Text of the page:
essential requirements of a democratic state governed by the rule of

law, or due to violation of Article 9 par. 1 of the Constitution. In a

situation where this competence of the Constitutional Court is not

expressly enshrined directly in the Constitution, it can be derived only

through interpretation, based partly on meta-juristic arguments

(historic, axiological, moral, etc. arguments are also used). Here,

given the nature of the matter, the Constitutional Court is “on thin

ice,” and so its interpretation and arguments must be exceptionally

persuasive.

9. I do not find this thoroughness and general

persuasiveness in the reasoning of the judgment. I make this statement,

even though I myself incline toward a fundamental recognition of the

Constitutional Court’s authority to subject constitutional acts to

review, within the bounds of the criteria provided in Article 9 par. 2

of the Constitution. There is not enough space in a dissenting opinion

to expound in detail on the reasons that lead me to this. However, I

expected (in vain) that they would be set out in detail in the reasoning

of the judgment, which is of a “pioneering” nature in this aspect,

because this is the first time in the practice of the Czech

Constitutional Court that this problem is being decided.

10.

Insofar as part IV. of the reasoning argues that the Constitutional

Court already, in its past case law “outlined the meaning of the term

‘essential requirements for a democratic state governed by the rule of

law,’” that always happened only in connection with a review of

“ordinary” statutes, not constitutional acts.

11. One can

recognize the argument that, if the requirement of observing the

essential requirements of a democratic, law-based state is not to remain

“only a political, or moral challenge,” there should be a guarantor or

arbiter who will watch over the observance of this rule, and who will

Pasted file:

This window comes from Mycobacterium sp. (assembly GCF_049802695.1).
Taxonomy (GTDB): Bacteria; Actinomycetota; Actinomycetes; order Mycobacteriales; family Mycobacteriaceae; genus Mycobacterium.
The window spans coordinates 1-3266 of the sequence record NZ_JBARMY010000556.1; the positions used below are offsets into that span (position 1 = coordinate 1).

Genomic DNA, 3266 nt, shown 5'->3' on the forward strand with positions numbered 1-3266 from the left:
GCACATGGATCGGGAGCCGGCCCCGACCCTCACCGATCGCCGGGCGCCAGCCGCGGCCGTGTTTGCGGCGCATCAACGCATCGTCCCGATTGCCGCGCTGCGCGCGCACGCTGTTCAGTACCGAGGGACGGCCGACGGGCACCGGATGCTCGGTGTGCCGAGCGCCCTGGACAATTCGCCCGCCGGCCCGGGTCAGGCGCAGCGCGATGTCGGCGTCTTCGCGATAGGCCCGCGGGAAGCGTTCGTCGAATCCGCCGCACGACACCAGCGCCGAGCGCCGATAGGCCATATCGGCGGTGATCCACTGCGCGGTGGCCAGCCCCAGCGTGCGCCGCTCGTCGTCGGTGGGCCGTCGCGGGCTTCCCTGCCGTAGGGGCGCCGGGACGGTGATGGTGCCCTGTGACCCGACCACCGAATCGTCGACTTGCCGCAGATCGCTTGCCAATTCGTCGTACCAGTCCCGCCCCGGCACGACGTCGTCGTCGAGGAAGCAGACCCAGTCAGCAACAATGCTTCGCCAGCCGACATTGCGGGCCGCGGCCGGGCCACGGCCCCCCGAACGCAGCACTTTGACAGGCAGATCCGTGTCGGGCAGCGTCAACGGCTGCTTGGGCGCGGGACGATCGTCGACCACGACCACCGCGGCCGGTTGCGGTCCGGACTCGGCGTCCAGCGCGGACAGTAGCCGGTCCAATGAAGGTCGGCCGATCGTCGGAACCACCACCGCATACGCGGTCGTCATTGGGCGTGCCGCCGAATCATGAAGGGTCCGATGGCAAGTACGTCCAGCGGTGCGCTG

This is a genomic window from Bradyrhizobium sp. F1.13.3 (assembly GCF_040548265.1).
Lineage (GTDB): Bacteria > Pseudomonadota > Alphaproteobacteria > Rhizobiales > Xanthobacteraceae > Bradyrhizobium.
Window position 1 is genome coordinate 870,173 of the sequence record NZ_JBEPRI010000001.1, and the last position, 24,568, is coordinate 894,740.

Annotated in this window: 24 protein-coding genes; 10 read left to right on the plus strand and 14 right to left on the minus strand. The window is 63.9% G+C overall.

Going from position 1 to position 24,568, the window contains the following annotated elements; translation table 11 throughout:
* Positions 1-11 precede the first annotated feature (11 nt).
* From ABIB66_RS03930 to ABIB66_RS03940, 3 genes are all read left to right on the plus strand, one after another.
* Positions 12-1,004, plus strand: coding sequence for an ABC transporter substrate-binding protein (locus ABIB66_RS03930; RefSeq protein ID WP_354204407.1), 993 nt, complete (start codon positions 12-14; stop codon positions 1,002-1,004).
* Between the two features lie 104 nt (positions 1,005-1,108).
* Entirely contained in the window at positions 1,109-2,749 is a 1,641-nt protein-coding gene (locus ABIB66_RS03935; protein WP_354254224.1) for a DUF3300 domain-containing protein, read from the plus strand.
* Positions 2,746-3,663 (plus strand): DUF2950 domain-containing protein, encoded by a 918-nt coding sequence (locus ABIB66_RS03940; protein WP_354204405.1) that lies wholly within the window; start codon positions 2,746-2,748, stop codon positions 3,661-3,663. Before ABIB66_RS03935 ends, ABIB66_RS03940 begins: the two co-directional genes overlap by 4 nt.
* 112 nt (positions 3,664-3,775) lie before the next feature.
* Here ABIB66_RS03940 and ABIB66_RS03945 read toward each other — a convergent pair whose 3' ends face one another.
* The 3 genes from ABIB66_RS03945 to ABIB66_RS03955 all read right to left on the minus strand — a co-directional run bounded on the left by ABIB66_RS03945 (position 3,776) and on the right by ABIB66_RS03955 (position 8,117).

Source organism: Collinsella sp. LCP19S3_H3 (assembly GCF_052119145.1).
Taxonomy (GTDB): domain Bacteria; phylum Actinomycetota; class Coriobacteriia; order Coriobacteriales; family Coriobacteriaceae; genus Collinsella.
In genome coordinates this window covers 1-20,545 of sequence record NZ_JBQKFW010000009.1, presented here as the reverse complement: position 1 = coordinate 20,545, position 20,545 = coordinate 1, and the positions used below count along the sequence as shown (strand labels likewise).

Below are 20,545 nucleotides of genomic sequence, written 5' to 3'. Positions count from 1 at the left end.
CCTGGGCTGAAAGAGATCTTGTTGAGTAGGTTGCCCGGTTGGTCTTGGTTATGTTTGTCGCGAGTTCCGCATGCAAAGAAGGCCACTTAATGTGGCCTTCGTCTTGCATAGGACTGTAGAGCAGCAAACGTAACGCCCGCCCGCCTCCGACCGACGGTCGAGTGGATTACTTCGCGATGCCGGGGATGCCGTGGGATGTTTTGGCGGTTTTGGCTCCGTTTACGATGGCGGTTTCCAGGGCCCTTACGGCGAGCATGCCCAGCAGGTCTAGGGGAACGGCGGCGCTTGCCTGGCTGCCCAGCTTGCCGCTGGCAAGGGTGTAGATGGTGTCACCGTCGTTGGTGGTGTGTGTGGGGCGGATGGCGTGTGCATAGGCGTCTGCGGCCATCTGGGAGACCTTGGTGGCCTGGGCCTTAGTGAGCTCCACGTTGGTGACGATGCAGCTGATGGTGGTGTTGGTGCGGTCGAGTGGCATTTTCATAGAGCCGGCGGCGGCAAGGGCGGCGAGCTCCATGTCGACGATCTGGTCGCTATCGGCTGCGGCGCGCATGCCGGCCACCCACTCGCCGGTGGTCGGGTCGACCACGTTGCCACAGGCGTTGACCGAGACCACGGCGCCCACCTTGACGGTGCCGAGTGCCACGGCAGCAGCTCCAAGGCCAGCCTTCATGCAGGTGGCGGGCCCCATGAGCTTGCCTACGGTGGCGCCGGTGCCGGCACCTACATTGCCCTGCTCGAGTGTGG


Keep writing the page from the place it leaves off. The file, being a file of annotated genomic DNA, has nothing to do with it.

also be equipped with procedural rules for review, or even cassation or

other reparatory mechanisms to correct defects. There is no agreement as

to who is to be that guarantor and arbiter, either in constitutional

law scholarship or in the political sphere, in this country or abroad.

There are opinions that, for example, a second chamber of parliament

could be this review entity, or that a referendum could be a suitable

mechanism; there are also skeptical opinions that such a “super-review”

and yet functional mechanism cannot be created at all, because the

pyramid of review mechanisms cannot be built endlessly (the problem

arises “who inspects the inspectors”).

12. As far as I know, the

Constitutional Court has never yet considered arguments that would

persuasively prove that it is the Constitutional Court that should or

must be that guarantor and arbiter who watches over the constitutional

framers to ensure that the substantive requirements of a democratic,

law-based state are observed. The present judgment declares a prior that

the Constitutional Court has this competence, without worrying too much

about persuasive arguments.

13. With a matter so serious,

because it affects a fundamental constitutional principle, the

separation of powers, one can require that this new power of the

Constitutional Court, derived only by interpretation, be applied in

practice with exceptional restraint and restrictiveness. In any case,

the Constitutional Court itself, in a number of its decisions,

repeatedly refers to the rule of restraint in other contexts. Likewise,

those foreign constitutional courts that attempt to promote their

competence to review constitutional statutes proceed with great

restraint. For example, the German Constitutional Court, which in its

case law generally proclaims its competence to also review

constitutional statutes in terms of whether they do not violate the

material core of the Constitution, has not annulled a single

constitutional statute in the entire period of its existence (since

1949). Moreover, Article 79 par. 3 of the German Grundgesetz defines

this material core of the Constitution much more precisely than the

Czech constitutional framers did in Article 9 par. 2 of the

Constitution, so review of whether it is applied properly is easier in

the practice of the German Constitutional Court than it is in this

country. In Austria, as far as I know, the Constitutional Court annulled

a constitutional statute in only one case (VfGH 16.327, 11 November

2001), when it concluded that the contested constitutional statute

violated the material core of the Constitution in an absolutely flagrant

manner.

III. Constitutional Act no. 195/2009 Coll., on

Shortening the Fifth Term of Office of the Chamber of Deputies does not

violate the fundamental principles of the right to vote

14. Part

IV. of the judgment’s reasoning contains the statement that, “the

Constitutional Court also included in the material focus of the legal

order – consistently with the doctrinaire opinion – the fundamental

principles of election law (judgment file no. Pl. ÚS 42/2000).” Given